“London and that were just a phase”
Two former junkies break into an abandoned East Northamptonshire farmhouse – such is the opening premise of Chris Dunkley’s new play Smallholding, a co-production between Southampton’s Nuffield Theatre and the HighTide festival. But it soon becomes apparent that this 75 minute two-hander is no stereotypically sunken-cheeked tale of crackheads and crime but rather a brutally frank and insightful exploration of the cruel dynamics of addiction and co-dependency on a young couple trying to make a future for themselves.
Signs look promising at first. Matti Houghton’s well-put-together Jen has a breezy determination to make good on the opportunities offered by her well-intentioned family and fresh out of rehab, Chris New’s edgily wiry Andy is full of positive thinking and enthusiasm for the bio-dynamic farming that is their chosen way forward. The thrill of setting up home together and making a new life soon wears thin though against the privations of rural life and the shadow of temptation that lingers unshakably over their relationship.
As with his previous play The Soft of her Palm, Dunkley enjoys subverting expectations around his subject matter and so never allows his audience to settle into complacency. It’s a smart decision to make this pair functional drug addicts as it brings an added pathos to hear about their life before, their time at university, everything they share…and the playwright slowly reveals these pieces with an exceptional surehandedness which agonisingly tightens the downwards spiral of their tragedy. The writing remains well-balanced though, for all the pained detail like the black market for clean urine, there’s a cautious optimism in the recognition that some things are worth fighting for, some lines cannot be crossed.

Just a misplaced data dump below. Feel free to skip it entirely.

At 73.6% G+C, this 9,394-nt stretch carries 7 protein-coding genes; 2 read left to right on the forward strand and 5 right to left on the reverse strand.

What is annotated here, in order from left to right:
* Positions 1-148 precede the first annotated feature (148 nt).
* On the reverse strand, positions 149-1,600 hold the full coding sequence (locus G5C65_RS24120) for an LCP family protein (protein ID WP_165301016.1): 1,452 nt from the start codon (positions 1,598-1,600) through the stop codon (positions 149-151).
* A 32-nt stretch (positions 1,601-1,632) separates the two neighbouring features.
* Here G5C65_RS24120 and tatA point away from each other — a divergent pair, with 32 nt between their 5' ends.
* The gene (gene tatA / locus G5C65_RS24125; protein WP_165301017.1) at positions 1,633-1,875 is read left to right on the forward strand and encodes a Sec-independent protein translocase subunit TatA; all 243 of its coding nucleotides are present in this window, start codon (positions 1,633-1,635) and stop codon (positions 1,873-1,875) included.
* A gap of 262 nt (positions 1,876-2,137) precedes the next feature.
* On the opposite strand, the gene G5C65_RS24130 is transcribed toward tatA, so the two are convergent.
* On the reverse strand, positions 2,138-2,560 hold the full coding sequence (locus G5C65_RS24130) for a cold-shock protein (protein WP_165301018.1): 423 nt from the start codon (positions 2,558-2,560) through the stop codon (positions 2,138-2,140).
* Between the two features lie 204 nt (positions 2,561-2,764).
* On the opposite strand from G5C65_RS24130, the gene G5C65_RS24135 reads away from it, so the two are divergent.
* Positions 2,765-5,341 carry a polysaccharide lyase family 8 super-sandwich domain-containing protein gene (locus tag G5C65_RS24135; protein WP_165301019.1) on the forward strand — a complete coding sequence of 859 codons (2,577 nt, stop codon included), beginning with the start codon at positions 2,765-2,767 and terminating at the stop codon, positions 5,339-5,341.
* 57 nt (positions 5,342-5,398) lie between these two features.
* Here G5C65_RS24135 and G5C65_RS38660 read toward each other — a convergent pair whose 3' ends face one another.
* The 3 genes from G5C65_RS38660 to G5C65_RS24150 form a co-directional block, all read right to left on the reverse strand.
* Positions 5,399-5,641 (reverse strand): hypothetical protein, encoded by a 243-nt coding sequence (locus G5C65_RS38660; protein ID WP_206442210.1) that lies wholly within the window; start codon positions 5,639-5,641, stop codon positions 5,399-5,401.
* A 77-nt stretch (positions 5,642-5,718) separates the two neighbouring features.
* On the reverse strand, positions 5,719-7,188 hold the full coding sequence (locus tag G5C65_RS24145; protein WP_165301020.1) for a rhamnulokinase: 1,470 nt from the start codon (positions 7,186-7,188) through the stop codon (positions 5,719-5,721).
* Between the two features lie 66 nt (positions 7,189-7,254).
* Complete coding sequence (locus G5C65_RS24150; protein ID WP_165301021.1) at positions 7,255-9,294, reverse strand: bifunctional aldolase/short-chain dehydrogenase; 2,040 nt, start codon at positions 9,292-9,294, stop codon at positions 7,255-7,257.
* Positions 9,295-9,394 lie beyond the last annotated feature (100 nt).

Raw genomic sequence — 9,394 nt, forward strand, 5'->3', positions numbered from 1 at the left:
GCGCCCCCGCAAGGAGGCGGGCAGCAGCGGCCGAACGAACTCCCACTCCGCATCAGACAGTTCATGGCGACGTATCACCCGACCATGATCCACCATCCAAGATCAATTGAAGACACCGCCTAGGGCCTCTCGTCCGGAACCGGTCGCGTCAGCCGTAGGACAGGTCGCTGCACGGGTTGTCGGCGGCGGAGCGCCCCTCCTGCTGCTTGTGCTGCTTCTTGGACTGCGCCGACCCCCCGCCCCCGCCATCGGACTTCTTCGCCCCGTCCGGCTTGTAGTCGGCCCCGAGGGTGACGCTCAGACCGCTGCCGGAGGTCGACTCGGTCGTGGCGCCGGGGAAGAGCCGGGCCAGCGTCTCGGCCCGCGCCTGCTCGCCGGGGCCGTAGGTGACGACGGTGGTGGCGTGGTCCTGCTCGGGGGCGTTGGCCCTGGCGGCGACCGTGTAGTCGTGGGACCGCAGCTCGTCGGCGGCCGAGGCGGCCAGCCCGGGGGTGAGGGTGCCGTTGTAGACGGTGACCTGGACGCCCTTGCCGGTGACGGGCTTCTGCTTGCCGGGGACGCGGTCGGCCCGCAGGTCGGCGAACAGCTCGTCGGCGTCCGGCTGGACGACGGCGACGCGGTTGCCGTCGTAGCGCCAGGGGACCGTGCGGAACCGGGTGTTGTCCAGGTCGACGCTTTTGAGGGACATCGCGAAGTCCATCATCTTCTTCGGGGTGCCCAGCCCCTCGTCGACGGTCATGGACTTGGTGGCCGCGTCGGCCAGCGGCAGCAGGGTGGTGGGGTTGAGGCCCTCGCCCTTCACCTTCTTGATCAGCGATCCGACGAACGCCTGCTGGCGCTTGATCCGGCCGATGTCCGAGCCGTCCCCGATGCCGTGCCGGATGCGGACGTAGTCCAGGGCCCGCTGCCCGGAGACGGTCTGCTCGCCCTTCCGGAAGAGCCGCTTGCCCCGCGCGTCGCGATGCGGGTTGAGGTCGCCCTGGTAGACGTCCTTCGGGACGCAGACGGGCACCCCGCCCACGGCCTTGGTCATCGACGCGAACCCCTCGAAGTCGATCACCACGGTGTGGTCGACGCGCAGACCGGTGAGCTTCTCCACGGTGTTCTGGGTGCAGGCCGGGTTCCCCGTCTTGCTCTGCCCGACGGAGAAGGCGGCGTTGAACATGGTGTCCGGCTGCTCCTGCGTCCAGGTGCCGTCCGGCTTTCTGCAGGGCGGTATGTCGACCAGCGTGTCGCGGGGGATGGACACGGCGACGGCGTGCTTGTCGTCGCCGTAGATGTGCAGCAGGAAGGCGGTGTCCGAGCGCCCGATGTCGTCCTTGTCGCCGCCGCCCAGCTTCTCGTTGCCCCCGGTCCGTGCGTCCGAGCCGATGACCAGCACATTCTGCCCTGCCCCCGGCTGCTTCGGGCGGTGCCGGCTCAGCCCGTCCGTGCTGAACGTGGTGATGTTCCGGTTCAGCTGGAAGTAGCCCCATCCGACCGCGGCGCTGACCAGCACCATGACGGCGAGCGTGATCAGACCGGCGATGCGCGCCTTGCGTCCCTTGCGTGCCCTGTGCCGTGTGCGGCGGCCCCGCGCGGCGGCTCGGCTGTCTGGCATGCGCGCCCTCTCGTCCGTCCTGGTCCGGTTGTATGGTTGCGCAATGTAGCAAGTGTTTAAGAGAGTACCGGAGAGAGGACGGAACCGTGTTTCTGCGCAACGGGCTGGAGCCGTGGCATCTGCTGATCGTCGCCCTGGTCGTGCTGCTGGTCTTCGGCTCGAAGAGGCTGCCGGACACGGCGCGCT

Director Patrick Sandford also whole-heartedly embraces the ambiguity of this world, as evidenced by the surreal touches he introduces, reminding us that our two protagonists may not necessarily be the most reliable of narrators, their account of events perhaps a little skewed, whether by the intoxication of substances or the intensity of the emotion that binds them together. And Houghton and New play into this with two outstanding performances, their palpable chemistry full of fizzing energy and unspoken connections that is simply irresistible.
Smallholding will surely become one of the hot tickets at HighTide – performances run from 7th-11th May, but I wouldn’t be surprised to see this play gain well-deserved further life. Dunkley is proving to be a most skillful writer, probing mercilessly away at conventional iterations of society’s ills and revealing just how close to home so many of them are. And this production, masterfully steered by Sandford in Fabrice Serafino’s open design, matches the writing to deliver a hard-hitting yet ultimately uplifting piece of theatre.